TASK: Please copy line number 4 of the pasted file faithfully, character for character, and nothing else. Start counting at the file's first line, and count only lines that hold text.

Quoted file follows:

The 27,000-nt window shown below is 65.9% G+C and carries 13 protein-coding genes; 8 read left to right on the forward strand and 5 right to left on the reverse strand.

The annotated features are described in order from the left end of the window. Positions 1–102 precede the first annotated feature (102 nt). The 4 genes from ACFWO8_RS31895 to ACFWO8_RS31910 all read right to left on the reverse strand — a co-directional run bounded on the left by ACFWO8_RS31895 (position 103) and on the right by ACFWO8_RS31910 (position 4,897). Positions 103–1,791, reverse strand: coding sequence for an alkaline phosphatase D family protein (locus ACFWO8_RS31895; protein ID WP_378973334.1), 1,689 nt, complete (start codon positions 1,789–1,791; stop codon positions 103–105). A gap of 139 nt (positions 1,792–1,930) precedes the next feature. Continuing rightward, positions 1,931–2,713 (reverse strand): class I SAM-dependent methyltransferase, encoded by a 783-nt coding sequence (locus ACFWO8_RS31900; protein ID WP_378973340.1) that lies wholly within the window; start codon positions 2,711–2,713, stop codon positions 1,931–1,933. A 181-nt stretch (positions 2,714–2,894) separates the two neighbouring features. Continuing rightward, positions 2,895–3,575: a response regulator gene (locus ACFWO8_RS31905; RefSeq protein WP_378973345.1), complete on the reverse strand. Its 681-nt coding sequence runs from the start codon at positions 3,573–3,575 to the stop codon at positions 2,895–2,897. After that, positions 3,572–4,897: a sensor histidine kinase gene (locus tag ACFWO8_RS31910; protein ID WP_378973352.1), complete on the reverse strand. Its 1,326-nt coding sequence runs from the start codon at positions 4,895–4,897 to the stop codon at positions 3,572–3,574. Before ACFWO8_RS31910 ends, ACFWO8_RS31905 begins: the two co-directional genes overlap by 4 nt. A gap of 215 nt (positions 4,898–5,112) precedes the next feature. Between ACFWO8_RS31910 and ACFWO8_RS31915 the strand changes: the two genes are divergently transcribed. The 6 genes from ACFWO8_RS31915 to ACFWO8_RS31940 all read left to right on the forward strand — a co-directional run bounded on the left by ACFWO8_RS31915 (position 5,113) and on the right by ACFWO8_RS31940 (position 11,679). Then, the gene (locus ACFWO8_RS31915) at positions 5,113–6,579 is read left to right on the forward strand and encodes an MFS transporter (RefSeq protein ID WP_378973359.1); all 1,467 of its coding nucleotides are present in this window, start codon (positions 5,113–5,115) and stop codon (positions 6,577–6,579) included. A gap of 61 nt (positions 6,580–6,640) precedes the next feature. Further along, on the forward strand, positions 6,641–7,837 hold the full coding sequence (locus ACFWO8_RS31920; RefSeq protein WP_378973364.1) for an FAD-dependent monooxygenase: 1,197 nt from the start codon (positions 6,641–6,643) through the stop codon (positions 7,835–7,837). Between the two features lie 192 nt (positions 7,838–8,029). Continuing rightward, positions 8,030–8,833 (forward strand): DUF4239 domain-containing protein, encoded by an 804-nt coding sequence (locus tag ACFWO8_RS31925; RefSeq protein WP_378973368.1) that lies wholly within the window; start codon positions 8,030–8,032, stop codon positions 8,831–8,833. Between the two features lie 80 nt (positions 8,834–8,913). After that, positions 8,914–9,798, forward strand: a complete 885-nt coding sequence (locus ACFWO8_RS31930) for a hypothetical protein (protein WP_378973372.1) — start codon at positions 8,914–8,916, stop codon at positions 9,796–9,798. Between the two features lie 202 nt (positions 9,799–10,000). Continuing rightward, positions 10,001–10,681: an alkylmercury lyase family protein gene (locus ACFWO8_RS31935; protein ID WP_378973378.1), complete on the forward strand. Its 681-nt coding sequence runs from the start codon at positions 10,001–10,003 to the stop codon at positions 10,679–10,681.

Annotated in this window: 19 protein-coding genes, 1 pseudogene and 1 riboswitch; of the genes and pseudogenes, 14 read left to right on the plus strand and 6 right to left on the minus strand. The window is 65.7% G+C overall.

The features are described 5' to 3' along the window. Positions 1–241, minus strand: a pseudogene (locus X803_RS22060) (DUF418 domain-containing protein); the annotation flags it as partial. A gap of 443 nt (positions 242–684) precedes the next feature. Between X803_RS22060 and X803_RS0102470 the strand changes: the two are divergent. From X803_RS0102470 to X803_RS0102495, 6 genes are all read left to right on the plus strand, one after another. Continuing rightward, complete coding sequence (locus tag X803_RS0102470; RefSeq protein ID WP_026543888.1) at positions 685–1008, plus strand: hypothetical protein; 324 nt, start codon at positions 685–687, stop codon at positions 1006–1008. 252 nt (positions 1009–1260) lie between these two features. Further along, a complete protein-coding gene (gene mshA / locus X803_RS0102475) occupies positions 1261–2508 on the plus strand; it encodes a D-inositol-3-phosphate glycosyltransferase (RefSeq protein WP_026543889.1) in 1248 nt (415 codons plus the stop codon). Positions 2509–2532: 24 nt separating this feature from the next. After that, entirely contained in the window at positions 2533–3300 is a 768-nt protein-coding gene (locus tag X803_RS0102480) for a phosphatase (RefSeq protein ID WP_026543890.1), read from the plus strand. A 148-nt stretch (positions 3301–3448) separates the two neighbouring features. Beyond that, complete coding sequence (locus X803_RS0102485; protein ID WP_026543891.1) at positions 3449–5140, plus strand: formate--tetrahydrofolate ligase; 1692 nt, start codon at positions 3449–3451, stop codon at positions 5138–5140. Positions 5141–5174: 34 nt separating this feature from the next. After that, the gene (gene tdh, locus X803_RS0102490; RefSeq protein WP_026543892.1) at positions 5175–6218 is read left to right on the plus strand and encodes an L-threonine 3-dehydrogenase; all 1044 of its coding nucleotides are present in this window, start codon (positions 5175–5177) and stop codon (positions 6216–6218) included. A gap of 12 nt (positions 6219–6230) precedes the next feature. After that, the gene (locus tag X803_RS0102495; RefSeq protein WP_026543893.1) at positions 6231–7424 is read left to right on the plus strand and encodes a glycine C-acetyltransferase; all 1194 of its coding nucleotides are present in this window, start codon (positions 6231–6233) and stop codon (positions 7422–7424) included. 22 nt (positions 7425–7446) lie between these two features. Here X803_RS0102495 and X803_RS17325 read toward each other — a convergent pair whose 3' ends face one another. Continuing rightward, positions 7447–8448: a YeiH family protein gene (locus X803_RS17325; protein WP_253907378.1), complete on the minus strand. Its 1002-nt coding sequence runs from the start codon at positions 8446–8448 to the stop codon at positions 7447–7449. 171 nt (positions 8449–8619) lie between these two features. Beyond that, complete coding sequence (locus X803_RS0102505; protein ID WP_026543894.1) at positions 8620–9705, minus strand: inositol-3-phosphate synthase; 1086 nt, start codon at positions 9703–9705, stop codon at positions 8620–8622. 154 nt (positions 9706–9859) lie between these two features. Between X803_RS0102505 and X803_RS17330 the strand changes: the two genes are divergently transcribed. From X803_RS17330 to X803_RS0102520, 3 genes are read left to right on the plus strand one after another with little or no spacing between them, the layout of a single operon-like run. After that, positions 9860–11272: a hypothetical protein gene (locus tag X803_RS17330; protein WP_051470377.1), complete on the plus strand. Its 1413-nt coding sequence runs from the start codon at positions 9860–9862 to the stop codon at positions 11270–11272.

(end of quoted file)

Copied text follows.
The features are described 5' to 3' along the window. Positions 1–241, minus strand: a pseudogene (locus X803_RS22060) (DUF418 domain-containing protein); the annotation flags it as partial. A gap of 443 nt (positions 242–684) precedes the next feature. Between X803_RS22060 and X803_RS0102470 the strand changes: the two are divergent. From X803_RS0102470 to X803_RS0102495, 6 genes are all read left to right on the plus strand, one after another. Continuing rightward, complete coding sequence (locus tag X803_RS0102470; RefSeq protein ID WP_026543888.1) at positions 685–1008, plus strand: hypothetical protein; 324 nt, start codon at positions 685–687, stop codon at positions 1006–1008. 252 nt (positions 1009–1260) lie between these two features. Further along, a complete protein-coding gene (gene mshA / locus X803_RS0102475) occupies positions 1261–2508 on the plus strand; it encodes a D-inositol-3-phosphate glycosyltransferase (RefSeq protein WP_026543889.1) in 1248 nt (415 codons plus the stop codon). Positions 2509–2532: 24 nt separating this feature from the next. After that, entirely contained in the window at positions 2533–3300 is a 768-nt protein-coding gene (locus tag X803_RS0102480) for a phosphatase (RefSeq protein ID WP_026543890.1), read from the plus strand. A 148-nt stretch (positions 3301–3448) separates the two neighbouring features. Beyond that, complete coding sequence (locus X803_RS0102485; protein ID WP_026543891.1) at positions 3449–5140, plus strand: formate--tetrahydrofolate ligase; 1692 nt, start codon at positions 3449–3451, stop codon at positions 5138–5140. Positions 5141–5174: 34 nt separating this feature from the next. After that, the gene (gene tdh, locus X803_RS0102490; RefSeq protein WP_026543892.1) at positions 5175–6218 is read left to right on the plus strand and encodes an L-threonine 3-dehydrogenase; all 1044 of its coding nucleotides are present in this window, start codon (positions 5175–5177) and stop codon (positions 6216–6218) included. A gap of 12 nt (positions 6219–6230) precedes the next feature. After that, the gene (locus tag X803_RS0102495; RefSeq protein WP_026543893.1) at positions 6231–7424 is read left to right on the plus strand and encodes a glycine C-acetyltransferase; all 1194 of its coding nucleotides are present in this window, start codon (positions 6231–6233) and stop codon (positions 7422–7424) included. 22 nt (positions 7425–7446) lie between these two features. Here X803_RS0102495 and X803_RS17325 read toward each other — a convergent pair whose 3' ends face one another. Continuing rightward, positions 7447–8448: a YeiH family protein gene (locus X803_RS17325; protein WP_253907378.1), complete on the minus strand. Its 1002-nt coding sequence runs from the start codon at positions 8446–8448 to the stop codon at positions 7447–7449. 171 nt (positions 8449–8619) lie between these two features. Beyond that, complete coding sequence (locus X803_RS0102505; protein ID WP_026543894.1) at positions 8620–9705, minus strand: inositol-3-phosphate synthase; 1086 nt, start codon at positions 9703–9705, stop codon at positions 8620–8622. 154 nt (positions 9706–9859) lie between these two features. Between X803_RS0102505 and X803_RS17330 the strand changes: the two genes are divergently transcribed. From X803_RS17330 to X803_RS0102520, 3 genes are read left to right on the plus strand one after another with little or no spacing between them, the layout of a single operon-like run. After that, positions 9860–11272: a hypothetical protein gene (locus tag X803_RS17330; protein WP_051470377.1), complete on the plus strand. Its 1413-nt coding sequence runs from the start codon at positions 9860–9862 to the stop codon at positions 11270–11272.